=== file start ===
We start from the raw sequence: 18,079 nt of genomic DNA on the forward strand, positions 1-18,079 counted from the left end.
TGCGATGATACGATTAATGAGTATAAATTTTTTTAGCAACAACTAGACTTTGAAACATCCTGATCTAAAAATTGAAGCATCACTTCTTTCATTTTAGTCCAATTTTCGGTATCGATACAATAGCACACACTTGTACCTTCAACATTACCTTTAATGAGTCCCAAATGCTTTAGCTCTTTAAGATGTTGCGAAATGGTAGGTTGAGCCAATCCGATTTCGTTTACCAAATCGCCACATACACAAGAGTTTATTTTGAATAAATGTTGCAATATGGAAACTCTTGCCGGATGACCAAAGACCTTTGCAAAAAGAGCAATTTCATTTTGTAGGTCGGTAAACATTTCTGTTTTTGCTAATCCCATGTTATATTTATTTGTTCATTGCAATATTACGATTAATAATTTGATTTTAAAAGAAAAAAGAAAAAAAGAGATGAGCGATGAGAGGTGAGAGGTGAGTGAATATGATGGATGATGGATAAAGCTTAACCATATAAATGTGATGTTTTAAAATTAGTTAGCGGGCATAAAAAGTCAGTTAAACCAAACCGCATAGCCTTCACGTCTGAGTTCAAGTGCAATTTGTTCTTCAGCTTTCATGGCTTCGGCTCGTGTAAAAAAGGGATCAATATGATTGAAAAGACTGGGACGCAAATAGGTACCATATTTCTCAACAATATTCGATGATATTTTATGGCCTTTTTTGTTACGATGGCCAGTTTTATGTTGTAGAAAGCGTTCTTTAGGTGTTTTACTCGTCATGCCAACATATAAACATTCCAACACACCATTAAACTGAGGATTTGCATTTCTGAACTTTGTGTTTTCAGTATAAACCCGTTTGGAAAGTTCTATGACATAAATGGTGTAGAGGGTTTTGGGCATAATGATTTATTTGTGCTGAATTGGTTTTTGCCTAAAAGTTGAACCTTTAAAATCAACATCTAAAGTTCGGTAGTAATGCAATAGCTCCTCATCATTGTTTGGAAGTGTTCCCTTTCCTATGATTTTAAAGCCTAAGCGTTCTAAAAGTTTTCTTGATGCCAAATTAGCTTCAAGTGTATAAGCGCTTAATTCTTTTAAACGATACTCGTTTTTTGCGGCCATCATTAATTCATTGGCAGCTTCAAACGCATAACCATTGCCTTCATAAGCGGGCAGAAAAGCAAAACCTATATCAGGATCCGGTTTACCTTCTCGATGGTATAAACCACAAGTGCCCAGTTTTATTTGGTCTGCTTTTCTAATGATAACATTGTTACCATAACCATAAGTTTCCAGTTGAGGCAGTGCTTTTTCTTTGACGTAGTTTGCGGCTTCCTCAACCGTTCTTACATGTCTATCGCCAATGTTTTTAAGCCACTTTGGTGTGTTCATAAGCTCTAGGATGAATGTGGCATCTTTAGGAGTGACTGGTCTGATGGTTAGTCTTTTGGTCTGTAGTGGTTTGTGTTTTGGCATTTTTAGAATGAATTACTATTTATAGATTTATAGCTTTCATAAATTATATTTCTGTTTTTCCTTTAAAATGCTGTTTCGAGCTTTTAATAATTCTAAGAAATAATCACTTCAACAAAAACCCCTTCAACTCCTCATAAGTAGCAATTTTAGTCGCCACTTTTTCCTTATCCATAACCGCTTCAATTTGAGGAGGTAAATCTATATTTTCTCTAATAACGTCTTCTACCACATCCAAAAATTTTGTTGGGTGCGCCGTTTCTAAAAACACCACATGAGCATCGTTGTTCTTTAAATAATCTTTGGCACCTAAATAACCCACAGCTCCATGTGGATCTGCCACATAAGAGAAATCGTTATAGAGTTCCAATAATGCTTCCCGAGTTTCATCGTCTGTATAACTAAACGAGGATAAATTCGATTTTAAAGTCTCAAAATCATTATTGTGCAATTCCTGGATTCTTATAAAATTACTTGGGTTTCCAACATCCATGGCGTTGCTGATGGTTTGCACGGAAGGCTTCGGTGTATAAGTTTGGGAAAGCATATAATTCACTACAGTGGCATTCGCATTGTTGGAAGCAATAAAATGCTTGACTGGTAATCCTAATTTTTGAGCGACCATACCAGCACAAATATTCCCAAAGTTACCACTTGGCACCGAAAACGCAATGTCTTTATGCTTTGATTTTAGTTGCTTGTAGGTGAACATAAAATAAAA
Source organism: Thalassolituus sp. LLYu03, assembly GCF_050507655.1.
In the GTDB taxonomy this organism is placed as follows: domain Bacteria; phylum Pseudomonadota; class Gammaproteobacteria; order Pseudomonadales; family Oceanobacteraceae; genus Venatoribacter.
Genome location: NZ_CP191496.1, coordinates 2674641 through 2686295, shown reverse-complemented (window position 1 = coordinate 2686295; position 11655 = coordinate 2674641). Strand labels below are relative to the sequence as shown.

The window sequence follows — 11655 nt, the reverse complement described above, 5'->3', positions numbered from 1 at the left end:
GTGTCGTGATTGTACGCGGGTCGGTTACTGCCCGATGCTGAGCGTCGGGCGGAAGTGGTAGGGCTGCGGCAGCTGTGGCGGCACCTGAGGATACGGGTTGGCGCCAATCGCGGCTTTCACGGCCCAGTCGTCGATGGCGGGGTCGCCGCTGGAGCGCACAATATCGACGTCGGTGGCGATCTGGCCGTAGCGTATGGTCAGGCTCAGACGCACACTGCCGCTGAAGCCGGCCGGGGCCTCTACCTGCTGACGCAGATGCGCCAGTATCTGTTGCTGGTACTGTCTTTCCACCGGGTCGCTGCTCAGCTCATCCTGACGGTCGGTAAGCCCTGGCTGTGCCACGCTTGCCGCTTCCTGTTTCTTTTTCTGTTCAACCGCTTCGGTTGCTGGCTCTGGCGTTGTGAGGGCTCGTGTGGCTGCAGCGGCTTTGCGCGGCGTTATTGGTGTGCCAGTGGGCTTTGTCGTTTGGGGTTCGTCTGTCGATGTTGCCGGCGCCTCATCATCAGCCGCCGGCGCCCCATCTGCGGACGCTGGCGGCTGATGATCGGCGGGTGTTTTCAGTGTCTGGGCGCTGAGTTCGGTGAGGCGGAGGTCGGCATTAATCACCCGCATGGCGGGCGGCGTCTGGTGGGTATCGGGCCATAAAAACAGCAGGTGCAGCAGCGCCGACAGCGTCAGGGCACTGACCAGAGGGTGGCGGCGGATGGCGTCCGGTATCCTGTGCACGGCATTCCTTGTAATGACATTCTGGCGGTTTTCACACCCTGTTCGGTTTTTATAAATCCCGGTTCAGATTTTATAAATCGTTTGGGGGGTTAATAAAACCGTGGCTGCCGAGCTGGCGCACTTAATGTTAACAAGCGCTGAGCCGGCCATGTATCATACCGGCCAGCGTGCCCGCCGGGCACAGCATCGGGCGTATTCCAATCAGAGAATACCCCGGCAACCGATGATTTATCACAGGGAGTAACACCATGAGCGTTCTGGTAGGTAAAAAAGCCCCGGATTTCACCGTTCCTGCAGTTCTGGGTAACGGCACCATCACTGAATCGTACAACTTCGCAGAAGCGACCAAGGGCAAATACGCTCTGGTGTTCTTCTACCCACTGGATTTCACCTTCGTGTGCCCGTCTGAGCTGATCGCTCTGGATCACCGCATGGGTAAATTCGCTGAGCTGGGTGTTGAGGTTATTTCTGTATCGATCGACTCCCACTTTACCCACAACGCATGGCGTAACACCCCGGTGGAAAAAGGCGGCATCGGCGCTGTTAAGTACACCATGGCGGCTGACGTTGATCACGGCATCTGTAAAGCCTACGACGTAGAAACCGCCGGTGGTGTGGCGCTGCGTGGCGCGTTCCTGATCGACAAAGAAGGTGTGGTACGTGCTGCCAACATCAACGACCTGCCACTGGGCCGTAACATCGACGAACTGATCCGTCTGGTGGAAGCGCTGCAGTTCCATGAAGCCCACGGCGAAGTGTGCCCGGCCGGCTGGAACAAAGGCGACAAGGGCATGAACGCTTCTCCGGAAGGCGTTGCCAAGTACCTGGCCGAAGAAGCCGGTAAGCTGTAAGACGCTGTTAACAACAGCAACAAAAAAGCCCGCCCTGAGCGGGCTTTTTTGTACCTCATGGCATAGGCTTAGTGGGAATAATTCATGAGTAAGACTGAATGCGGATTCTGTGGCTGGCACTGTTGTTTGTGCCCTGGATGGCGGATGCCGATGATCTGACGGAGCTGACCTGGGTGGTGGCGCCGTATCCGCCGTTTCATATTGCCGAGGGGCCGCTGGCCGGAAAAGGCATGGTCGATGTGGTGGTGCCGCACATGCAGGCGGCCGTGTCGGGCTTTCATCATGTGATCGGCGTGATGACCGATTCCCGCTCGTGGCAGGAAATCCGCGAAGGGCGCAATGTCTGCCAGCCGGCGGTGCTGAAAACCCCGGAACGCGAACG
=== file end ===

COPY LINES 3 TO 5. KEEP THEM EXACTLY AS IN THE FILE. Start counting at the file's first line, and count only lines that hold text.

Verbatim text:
Source organism: Thalassolituus sp. LLYu03, assembly GCF_050507655.1.
In the GTDB taxonomy this organism is placed as follows: domain Bacteria; phylum Pseudomonadota; class Gammaproteobacteria; order Pseudomonadales; family Oceanobacteraceae; genus Venatoribacter.
Genome location: NZ_CP191496.1, coordinates 2674641 through 2686295, shown reverse-complemented (window position 1 = coordinate 2686295; position 11655 = coordinate 2674641). Strand labels below are relative to the sequence as shown.